Whitehaven Marlborough Sauvignon Blanc 2007
wine pixies

John Churchill, First Duke of Marlborough

John Churchill, First Duke of Marlborough.

Sir Winston Leonard Spencer Churchill

Marlborough's illustrious descendent.

Whitehaven Marlborough Sauvignon Blanc 2007 Tasting Notes

Whitehaven Wine Company is headquartered in Blenheim in the heart of South Island New Zealand's Marlborough region, the country's sunniest spot and its largest wine producing area. Whitehaven, like many other wineries in the area, produces a range of varietals—Pinot Noir, Pinot Gris, Gewürztraminer, Riesling and Chardonnay—but it is Marlborough's distinctive style of Sauvignon Blanc that keeps it on the international wine map today. The style is fruit-forward and grassy—a whole lot of fun in my book—and it certainly didn't hurt a few years back when Robert Parker, Jr. became an enthusiast. It would be a mistake to compare Marlborough Sauvignon Blanc with its French antecedents in the Loire and Bordeaux, of course; it's almost as if we are talking about two different varietals. It is also true, however, that other New World Sauvignon Blancs have generally not been able to duplicate Marlborough's unique style (though certain among them—I think of Chile particularly—have been carving out their own successful stylistic niches).

Whitehaven, started in 1995 by owners Greg and Sue White and winemaker Simon Waghorn, is a relatively small company operating in a land known for huge industrial wine operations. The natural temptation would be to go with the flow and keep to the prevalent Marlborough paradigm, but Waghorn is no blatant imitator. “We think our Sauvignon Blanc has all the merits of the classic crisp Marlborough style,” he writes, but also brings a little extra to the table—a more complex set of aromas, and a little more substance to the palate.”

I agree with Waghorn as much as I applaud his succinctness. The 2007 Whitehaven Marlborough Sauvignon Blanc is marketed in the United States by Gallo; 75,000 cases are imported at a suggested retail of $22. The wine is 100% Sauvignon Blanc entirely sourced from Marlborough's Wairau and Awatere Valleys. 2007 was a cooler than normal growing season. Cold-fermented in stainless steel, the juice is lees-aged three weeks after fermentation to promote a rounder, less aggressive mouthfeel than the type one usually associates with Marlborough.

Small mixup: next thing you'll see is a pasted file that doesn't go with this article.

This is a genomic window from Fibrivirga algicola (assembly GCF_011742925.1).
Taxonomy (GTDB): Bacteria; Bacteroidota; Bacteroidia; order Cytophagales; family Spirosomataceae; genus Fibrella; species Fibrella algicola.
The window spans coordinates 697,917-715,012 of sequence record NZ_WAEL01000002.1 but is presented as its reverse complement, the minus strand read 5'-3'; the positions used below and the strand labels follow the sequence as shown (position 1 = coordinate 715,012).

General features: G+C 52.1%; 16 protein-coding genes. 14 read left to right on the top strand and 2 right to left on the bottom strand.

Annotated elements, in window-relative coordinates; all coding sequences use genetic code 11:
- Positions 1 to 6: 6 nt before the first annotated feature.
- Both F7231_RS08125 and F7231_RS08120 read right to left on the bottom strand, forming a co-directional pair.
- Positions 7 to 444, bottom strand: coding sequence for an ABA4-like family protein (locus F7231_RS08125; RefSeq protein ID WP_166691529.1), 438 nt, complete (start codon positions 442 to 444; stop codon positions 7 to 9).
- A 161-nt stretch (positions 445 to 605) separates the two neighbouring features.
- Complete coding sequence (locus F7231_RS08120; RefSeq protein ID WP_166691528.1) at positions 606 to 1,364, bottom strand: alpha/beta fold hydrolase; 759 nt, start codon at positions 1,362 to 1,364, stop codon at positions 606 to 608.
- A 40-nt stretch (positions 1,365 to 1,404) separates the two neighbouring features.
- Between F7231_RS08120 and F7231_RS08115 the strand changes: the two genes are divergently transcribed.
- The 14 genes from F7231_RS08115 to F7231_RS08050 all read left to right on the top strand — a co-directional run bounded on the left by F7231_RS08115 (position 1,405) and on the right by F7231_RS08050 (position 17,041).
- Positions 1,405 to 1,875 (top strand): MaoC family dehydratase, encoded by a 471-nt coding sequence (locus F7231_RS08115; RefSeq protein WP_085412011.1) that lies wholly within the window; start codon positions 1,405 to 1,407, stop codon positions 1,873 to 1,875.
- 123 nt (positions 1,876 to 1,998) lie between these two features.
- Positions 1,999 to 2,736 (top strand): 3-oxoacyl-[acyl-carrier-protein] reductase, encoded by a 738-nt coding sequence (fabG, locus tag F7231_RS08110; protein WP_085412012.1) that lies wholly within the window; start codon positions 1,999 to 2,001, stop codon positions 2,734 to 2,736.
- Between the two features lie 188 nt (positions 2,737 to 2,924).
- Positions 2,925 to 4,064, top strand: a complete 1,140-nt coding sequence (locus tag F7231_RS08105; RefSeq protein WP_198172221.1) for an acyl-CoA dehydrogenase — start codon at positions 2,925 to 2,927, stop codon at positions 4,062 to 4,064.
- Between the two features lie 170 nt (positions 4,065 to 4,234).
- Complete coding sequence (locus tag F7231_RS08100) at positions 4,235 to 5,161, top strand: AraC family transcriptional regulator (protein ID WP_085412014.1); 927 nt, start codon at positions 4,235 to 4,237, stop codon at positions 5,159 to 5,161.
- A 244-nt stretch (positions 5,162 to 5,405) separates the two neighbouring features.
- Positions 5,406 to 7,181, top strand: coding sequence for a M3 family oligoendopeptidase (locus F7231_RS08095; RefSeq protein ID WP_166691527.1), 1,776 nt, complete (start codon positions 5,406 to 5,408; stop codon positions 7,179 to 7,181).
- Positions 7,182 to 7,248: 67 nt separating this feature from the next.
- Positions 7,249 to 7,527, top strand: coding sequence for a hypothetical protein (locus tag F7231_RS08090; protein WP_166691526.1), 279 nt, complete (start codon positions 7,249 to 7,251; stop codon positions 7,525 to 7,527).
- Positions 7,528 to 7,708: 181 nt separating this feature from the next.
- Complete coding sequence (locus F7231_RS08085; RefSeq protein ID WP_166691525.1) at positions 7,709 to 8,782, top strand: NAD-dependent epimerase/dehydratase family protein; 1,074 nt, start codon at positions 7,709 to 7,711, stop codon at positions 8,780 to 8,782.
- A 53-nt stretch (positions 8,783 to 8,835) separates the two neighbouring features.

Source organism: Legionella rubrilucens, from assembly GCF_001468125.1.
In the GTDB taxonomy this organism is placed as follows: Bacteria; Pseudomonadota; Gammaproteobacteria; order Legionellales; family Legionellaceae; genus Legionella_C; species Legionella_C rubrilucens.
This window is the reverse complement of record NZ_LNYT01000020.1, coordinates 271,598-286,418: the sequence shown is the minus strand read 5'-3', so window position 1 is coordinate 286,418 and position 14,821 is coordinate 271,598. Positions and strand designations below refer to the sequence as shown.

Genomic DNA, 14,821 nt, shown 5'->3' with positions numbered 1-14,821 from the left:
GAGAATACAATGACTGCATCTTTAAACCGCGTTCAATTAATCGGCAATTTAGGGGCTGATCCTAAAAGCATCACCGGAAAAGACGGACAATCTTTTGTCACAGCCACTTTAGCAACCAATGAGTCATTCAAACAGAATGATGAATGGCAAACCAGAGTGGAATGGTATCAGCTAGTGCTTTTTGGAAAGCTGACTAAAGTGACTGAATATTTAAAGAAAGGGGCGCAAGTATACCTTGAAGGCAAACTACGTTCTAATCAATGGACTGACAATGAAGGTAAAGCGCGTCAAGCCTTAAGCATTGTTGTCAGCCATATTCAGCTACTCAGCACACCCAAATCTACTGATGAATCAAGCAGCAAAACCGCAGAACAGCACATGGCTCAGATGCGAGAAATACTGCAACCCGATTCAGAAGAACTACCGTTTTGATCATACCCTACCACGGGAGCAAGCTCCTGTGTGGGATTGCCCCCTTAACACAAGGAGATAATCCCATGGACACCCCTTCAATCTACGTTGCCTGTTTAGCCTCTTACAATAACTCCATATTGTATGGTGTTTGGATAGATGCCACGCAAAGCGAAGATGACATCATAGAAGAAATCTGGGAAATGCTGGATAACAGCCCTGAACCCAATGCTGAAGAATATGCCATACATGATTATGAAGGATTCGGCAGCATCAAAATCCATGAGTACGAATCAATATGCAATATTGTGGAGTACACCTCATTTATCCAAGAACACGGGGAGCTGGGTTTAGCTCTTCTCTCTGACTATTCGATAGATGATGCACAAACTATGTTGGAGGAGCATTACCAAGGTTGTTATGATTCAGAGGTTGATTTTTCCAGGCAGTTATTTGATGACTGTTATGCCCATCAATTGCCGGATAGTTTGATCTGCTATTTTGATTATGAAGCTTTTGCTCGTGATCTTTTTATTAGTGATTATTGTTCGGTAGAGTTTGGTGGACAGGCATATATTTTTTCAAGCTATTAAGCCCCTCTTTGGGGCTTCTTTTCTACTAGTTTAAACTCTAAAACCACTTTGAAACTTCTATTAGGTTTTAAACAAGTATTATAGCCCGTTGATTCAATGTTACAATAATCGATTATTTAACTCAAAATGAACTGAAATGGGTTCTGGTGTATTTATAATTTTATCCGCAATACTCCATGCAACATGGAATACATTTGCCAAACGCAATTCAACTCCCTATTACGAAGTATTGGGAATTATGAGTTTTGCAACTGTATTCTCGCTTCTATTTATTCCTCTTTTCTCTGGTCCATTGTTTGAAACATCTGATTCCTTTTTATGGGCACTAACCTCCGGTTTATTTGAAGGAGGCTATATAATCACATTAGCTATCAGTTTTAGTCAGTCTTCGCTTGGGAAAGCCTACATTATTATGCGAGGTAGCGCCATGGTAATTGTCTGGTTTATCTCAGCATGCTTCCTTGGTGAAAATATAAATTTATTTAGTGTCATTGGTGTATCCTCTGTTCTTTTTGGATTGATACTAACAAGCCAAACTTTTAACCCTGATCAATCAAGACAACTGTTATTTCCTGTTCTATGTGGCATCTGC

The wine is light straw in color with excellent clarity; when light dances across the glass it adds tones of yellow and light green. The nose first brings gooseberry and some very fresh lemon, then layers on peach, pear and honeydew melon, white flowers and a tingle of spiciness. Yes there is an herbaceous element—fresh-cut grass—but it is rounded and well integrated. On the palate the wine brings further aromatics and a palpable tropical touch: pineapple, grapefruit and papaya, with a range of citrus: lime, lemon, and orange zest. A shade sweeter than bone dry, the wine is medium-bodied, with a good mouth-feel that is complemented by the array of fruit and the excellent manner in which all the elements hold together. The acidity works diligently through all the phases of this wine, punctuating a long, clean, fruit-filled finish with a dash of equally clean minerality. The breadth of elements I have just mentioned may lead to the idea that the wine travels in multiple and perhaps inconsistent directions, but this is not the case; the Whitehaven has a clear dramatic structure, is especially well-balanced, and is an easy wine to drink without all the fuss I've just put it through.

Is it a coincidence, or does the aggressive “punch” I and others often associate with Marlborough Sauvignon Blanc have anything to do with the region's namesake, John Churchill, First Duke of Marlborough (victor in the battle of Blenheim in 1704) or to his better-known descendent Winston, who was born on the family's Blenheim estate in 1874? Though wine-loving Winston lived until 1965, it is ironic that even then, not a single vine existed in Marlborough, New Zealand. Would Winston have approved of these wines? I am sure he would have, if not for their style at least for their irrepressible personality.

Verdict: Marlborough and More
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Marlborough brings up deep references from the historical past, even as its wines are making history for themselves in the present.

food writer Elliot Essman James Beard Foundation Journalism Award
James Beard Award Nominee Elliot Essman

food writer Elliot Essman James Beard Foundation Journalism Award


Whitehaven's Winemaker Simon Waghorn

Whitehaven's Winemaker Simon Waghorn.

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